Cranbourne is a thriving, diverse and inclusive community where children and families feel heard, are connected and have a sense of belonging as they are supported to reach their goals.

In 2021 the CfC Cranbourne Team also undertook a community engagement and consultation project, “Project Kids – 3977”, to assist in developing a new Community Strategic Plan (CSP) for 2022 – 2026. The CfC Cranbourne CSP responds to community needs which were identified as priority areas of fostering positive family functioning, supporting parents to increase knowledge and skills, promoting positive mental health and wellbeing, and increasing social connectedness through diversity and inclusion.

**infographic here**

Baby Makes 3

4 first-time parents were supported with the transition to parenthood.

Beyond the Violence

19 children (0-19 years) and ten parents who had experienced family violence were supported to build resilience and re-establish relationships.

22 professionals were supported to build skills and knowledge in responding to the needs of children and parents who have experienced trauma.

28 parents were supported in becoming new parents.

6 Parents/carers attended the facilitated ADHD support group.

212 people received outreach information Another 157 received information and advice over the phone.

Connected with 309 community members at outreach locations

ADHD support group supported ten parents

Multicultural Women’s Group supported five adults and three children

Provided phone or online support to 67 individuals during Covid-19

Library has Legs: Early Years Literacies Outreach Program

This program includes the Koorie Kids Playgroup, Balee Koolin Bubup Bush Playgroup, Learning with Community, Community Engagement, CALD Community Outreach, Multilingual story times and Literacy Kits.

  • VACCA Koorie Kids Playgroup – supported 5 adults, 8 children
  • Balee Koolin Bubup Bush Playgroup – supported 6 adults, 8 children
  • Connecting two Worlds: Traditional Art & Symbols, Dreamtime stories, dance & song – supported 57 people
  • Mandarin Storytime – supported 6 adults, 21 children
  • Farsi/Dari Storytime – supported 32 attendees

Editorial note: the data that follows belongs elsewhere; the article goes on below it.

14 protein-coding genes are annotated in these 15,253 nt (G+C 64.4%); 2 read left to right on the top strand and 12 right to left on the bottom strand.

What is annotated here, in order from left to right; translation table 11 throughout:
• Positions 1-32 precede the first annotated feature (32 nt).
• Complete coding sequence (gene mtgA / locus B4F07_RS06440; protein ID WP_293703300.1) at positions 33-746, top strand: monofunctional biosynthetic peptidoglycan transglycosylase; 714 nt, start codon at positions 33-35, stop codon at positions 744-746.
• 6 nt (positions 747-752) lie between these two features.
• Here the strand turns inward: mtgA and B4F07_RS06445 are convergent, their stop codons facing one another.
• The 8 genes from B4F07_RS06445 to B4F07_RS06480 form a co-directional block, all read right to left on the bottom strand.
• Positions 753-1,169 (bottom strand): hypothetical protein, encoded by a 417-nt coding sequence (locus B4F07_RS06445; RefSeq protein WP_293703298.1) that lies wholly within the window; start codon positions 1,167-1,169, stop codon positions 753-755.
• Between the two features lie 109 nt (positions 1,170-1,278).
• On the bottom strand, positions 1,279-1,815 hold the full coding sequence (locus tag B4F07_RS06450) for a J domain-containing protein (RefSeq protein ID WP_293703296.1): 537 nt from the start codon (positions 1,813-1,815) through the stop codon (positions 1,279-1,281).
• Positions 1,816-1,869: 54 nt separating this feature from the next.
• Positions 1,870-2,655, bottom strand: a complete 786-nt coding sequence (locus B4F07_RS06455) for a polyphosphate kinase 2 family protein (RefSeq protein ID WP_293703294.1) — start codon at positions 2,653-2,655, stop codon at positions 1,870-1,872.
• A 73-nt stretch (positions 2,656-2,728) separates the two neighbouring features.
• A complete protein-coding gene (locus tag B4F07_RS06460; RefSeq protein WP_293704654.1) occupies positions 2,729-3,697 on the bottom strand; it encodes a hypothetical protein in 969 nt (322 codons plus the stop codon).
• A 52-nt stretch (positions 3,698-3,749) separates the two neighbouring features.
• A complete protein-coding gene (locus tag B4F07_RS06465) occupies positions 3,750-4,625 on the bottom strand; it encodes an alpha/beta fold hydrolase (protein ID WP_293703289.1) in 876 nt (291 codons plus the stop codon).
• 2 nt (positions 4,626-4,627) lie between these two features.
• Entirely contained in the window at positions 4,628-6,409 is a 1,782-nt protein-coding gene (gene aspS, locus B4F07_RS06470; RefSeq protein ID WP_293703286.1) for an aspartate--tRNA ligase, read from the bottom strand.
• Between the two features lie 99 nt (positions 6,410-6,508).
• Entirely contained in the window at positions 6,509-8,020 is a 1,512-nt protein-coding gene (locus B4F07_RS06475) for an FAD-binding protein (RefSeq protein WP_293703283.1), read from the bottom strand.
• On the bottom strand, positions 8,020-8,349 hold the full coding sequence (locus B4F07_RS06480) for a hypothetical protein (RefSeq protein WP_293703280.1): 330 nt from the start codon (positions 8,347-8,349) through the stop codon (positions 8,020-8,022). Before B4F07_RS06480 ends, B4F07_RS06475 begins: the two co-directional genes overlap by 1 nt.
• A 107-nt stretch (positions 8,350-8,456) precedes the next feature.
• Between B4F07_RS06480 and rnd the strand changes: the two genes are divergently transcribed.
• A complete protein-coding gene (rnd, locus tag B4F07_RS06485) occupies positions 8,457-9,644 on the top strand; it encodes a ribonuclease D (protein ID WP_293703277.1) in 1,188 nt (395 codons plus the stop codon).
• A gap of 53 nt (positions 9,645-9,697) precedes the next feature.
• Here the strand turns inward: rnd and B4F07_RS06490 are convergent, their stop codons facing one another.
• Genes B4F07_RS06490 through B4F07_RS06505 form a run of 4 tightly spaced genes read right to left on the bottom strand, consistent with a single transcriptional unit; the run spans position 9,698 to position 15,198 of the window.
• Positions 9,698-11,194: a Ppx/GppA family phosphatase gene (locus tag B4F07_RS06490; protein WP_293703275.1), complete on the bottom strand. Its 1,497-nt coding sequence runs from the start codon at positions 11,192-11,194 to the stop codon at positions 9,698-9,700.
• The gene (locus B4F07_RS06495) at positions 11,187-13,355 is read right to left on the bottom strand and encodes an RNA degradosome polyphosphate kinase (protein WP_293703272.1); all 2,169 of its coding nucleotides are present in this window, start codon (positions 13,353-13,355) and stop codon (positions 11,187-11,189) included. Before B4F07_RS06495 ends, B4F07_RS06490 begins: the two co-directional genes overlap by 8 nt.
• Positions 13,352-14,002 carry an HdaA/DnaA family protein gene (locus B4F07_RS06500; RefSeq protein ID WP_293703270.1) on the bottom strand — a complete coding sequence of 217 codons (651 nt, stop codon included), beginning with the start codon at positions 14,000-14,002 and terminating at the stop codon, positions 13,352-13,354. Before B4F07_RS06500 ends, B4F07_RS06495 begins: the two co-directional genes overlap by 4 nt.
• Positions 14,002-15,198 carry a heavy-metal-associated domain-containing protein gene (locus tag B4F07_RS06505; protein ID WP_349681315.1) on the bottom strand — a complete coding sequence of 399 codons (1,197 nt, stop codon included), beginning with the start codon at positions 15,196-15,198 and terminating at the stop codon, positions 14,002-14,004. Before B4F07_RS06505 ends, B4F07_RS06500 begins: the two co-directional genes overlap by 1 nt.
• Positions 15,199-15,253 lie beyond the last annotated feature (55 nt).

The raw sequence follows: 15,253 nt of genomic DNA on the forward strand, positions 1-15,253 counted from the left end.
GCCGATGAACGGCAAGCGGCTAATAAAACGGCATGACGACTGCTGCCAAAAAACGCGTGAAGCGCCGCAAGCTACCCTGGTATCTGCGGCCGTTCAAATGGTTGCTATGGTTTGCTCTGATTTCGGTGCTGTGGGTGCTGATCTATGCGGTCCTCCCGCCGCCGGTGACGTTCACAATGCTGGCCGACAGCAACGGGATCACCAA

• Literacy kits were loaned 577 times
  • AUSLAN Storytime – supported 4 adults, 11 children

94 families, including children, were provided with essential early literacy support.

14 Aboriginal and Torres Strait Islander and 90 Cultural and Linguistically Diverse (CALD) families were supported in early literacies, including in their home languages, through playgroups and story times. 

Boys on the Bounce (BoB) & Girls on the Go (GoG) – 10 week program strengthened cultural, community and educational engagement in Aboriginal and Torres Strait Islander boys and girls aged 9 – 12 years.

14 children attended the Boys on the Bounce and Girls on the Go and were supported to engage with school and culture.

10 parents received advocacy and support.

School Attendance Support Program

25 adults and 37 children at risk of disengaging from education, received one-on-one support for their wellbeing and to return to school.

Tuning into Kids (TIK) – General, Dads and CALD groups

63 parents were supported to recognise and understand their child/ren’s emotions and build positive relationships.

Like, Like You – Upper Primary (ILLYUP)

198 primary and secondary school children were supported to develop respectful, equitable and healthy relationships, along with skills for positive mental health.


8 fathers were supported to develop knowledge and skills in restoring and repairing their relationships with their children.

Ask, Listen, Act

Through the voice of our employees
and consumers, we drive a cycle of
continuous improvement.

Understanding our consumer journey

A qualitative research project designed to better understand how we reach, engage and best support our community has nearly been completed.

Through in-depth interviews and identifying key themes and recommendations, this important research piece assists us in identifying and exploring ways we can improve our consumer’s experiences with us.

During this process, we spoke to the following:







Giving our children a voice

Part of empowering our young people and ensuring their safety means that we need to ensure that they have the opportunity to participate in decisions that affect them.

A working group on the Voice of the Child was established to focus on developing a framework that incorporates the new child safe standards and provides evidence based strategies to enable our young people to have a voice at Windermere. The framework will inform review and establishment of new systems and practices to ensure we have safe avenues for our young people to express themselves.